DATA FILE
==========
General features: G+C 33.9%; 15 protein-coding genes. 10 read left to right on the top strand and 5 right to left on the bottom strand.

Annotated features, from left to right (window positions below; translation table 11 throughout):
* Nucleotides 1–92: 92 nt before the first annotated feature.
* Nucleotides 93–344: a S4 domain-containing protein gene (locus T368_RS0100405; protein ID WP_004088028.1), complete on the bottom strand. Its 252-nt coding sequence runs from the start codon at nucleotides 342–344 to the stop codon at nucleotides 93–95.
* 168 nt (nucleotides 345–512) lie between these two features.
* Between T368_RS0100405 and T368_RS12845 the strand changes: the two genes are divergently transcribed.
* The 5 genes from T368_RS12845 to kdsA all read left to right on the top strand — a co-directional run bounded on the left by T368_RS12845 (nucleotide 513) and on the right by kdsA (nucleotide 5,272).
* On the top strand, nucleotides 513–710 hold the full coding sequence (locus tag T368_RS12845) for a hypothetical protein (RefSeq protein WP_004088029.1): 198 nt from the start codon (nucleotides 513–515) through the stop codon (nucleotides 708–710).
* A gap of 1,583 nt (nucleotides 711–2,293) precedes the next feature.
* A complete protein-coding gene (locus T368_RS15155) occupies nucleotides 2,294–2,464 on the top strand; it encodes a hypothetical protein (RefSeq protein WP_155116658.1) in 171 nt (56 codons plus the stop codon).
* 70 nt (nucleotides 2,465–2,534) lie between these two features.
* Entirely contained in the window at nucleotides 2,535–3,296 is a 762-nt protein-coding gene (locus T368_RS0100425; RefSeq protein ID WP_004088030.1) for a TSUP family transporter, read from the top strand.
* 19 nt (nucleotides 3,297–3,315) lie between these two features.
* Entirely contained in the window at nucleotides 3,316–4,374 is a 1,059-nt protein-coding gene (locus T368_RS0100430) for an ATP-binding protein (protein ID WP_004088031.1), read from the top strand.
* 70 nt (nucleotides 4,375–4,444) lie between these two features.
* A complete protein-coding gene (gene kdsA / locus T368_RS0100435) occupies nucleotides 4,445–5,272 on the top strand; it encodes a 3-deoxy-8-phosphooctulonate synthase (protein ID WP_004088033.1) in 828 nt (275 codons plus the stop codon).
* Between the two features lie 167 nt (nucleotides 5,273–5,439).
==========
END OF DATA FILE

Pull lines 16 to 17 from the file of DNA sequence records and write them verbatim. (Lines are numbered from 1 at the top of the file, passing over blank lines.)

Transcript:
* A complete protein-coding gene (gene kdsA / locus T368_RS0100435) occupies nucleotides 4,445–5,272 on the top strand; it encodes a 3-deoxy-8-phosphooctulonate synthase (protein ID WP_004088033.1) in 828 nt (275 codons plus the stop codon).
* Between the two features lie 167 nt (nucleotides 5,273–5,439).